Investing in Haute Couture

It’s no secret that high-quality designer goods will retain their monetary value if maintained well, but can high-end fashion also serve as a trusty investment?

Here we look into whether it is worth investing in Haute Couture.

It’s exclusive, custom-made for each client, and handcrafted with the highest quality fabrics and materials. Haute couture has seen a dramatic increase in interest from the international market, with high-profile vintage auctions making front-page news and designers such as Jean Paul Gaultier closing their ready-to-wear lines to focus on making couture for their client base.

See also: En Vogue: A Century of Style

Luxury clothing items and accessories can soar in value over the years and are often regarded as collector’s objects as well as potential investments. According to, the value of Hermes’ iconic Birkin handbags has increased over 500 percent in the last 35 years, historically making the luxury accessory a ‘safer’ investment than the stock market. Last year, a pink crocodile skin Birkin broke the record sale for a single handbag, fetching around $223,000.

Chanel’s medium classic flap bag seems to be following the same phenomenon. The luxury bag’s value has only ever increased since its launch in 1955, outperforming housing prices and even the S&P 500.

The first haute couture auction at Sotheby’s Paris raised over €950,000—three times the pre-sale estimate—and included vintage pieces from the likes of Balmain, Christian Dior, Yohji Yamamoto and John Galliano. The highest bid of the night went to a pink Balenciaga dress covered in ostrich feathers, which was acquired for €56,250 against the €6,000-€8,000 estimate. A green Pierre Cardin evening gown sold for €41,250, dramatically surpassing the initial €2,000-€3,000 evaluation.

All the 20th century pieces auctioned by Sotheby’s were sold in impeccable condition, packed with historical significance and symbolised an individual moment in history or a past designer’s personal style—all factors which considerably increased their worth.

See also: Horst: Photographer of Style

Another auction that made headline news revolved around three pairs of boots elaborately handmade in Italy by a team of 30 people using materials from three different suppliers and working in three separate factories. The three pairs of Alexander McQueen boots, recreated and auctioned by Christie’s New York for charity, were estimated to raise €10,000-€15,000 each but actually sold for a combined €295,000.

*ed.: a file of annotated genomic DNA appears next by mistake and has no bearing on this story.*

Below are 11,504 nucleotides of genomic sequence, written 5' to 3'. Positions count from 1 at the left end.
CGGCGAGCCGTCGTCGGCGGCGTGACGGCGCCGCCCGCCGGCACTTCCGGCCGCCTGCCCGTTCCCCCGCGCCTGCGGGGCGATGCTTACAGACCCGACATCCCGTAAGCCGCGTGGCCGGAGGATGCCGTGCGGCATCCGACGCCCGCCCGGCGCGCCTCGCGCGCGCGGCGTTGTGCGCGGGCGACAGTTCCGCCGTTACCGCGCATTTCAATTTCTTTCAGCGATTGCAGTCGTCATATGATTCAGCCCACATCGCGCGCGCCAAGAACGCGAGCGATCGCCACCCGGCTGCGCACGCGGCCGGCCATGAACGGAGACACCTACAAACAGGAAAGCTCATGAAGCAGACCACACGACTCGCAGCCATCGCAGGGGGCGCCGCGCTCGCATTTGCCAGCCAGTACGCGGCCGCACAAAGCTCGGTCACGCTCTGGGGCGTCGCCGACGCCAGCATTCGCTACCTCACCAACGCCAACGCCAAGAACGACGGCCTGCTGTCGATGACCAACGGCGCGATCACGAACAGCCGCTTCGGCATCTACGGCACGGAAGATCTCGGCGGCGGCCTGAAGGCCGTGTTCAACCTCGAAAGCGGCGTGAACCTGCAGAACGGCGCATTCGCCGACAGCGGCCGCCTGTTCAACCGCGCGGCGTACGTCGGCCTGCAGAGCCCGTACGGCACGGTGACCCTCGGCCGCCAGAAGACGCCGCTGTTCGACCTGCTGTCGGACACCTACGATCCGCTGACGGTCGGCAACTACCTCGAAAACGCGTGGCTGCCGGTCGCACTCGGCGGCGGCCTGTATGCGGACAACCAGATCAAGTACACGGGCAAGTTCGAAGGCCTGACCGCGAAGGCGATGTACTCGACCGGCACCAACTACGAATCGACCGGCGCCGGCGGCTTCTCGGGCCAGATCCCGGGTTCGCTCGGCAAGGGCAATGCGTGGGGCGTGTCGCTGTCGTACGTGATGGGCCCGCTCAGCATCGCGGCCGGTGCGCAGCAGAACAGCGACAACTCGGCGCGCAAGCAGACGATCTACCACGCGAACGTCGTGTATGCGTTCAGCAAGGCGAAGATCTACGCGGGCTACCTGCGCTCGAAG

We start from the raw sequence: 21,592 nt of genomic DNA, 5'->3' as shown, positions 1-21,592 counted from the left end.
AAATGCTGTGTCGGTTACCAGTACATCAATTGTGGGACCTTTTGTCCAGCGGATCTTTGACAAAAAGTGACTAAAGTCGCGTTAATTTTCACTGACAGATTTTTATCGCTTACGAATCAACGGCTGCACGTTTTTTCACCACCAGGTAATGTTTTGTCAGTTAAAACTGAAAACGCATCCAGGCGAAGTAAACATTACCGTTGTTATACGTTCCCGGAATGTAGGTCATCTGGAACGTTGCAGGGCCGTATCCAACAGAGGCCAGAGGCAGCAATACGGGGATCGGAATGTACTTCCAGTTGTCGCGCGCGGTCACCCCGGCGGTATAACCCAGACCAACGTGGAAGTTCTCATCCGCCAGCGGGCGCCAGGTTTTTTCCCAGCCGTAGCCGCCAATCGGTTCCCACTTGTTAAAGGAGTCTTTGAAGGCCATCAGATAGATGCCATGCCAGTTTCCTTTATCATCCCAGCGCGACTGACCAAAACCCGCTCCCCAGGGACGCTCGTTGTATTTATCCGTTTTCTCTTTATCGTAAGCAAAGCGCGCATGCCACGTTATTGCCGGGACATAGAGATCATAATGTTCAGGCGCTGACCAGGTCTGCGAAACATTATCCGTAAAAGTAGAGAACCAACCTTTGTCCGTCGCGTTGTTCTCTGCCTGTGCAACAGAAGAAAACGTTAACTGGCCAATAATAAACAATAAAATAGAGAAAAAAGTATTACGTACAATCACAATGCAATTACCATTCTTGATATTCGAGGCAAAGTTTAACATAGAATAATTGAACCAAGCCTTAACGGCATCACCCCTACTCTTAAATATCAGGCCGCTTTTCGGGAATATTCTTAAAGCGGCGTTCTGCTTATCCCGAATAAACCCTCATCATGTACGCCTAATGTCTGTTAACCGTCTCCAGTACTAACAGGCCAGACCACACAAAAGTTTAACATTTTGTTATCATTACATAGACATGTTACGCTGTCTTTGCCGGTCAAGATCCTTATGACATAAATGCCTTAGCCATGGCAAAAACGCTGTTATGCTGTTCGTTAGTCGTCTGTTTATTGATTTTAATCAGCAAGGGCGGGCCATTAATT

Couture is a style statement for clients and a platform for fashion houses to show off their ultimate craftsmanship and creativity. Collectors and buyers alike view it as a potentially fruitful long-term investment, and not at all as a dying art—in spite of its somewhat limited clientele in the world today.

See also: History of Fashion

As a status symbol for the elite, the most important factors affecting the haute couture market is desire and the correlation between supply and demand, as the exclusivity of luxury garments and accessories only adds to their value. A Charles James evening dress, which was one of only eight ever made, soared from $29,000 to $49,450 in just two years—a 65 percent increase in value which emphasises the impact of scarcity on price.

It is not unheard of that a change in a high fashion brand’s creative director can also increase the value of designer pieces as well as their collectability. After the departure of directors Alber Elbaz from Lanvin and Raf Simons from Christian Dior back in 2015, billing for both luxury brands increased by 29 and 25 percent respectively in just a few months. If a designer’s influence was deeply felt while at a fashion house, the chances of buying pieces and having them retain or increase their value are very good.

See also: Step into Style

Kate Osborn from Kerry Taylor Auctions, a leading expert on vintage fashion and the UK’s premier vintage auctioneer, recommends doing some research before investing in haute couture: ‘The pieces worth investing in are those by the best designers at the peak of their careers. For example, Christian Dior Paris couture from the 1950s, Balenciaga from the 1960s, Yves Saint Laurent in the mid-1960s and seventies. Know the key collections and make sure to check for alterations and condition as this will also affect the value.’

The resale potential of haute couture can be significant—for people willing to bid farewell to their pieces, of course. Styles can change dramatically, in turn making vintage couture adopt an iconic status of sorts. At a time when high fashion prices are steadily rising faster than inflation, treating haute couture as a financial investment has the potential to make a lot of economic sense.

Read about Vogue’s style over the past century on Arts & Collections for more inspiration on investing in haute couture.

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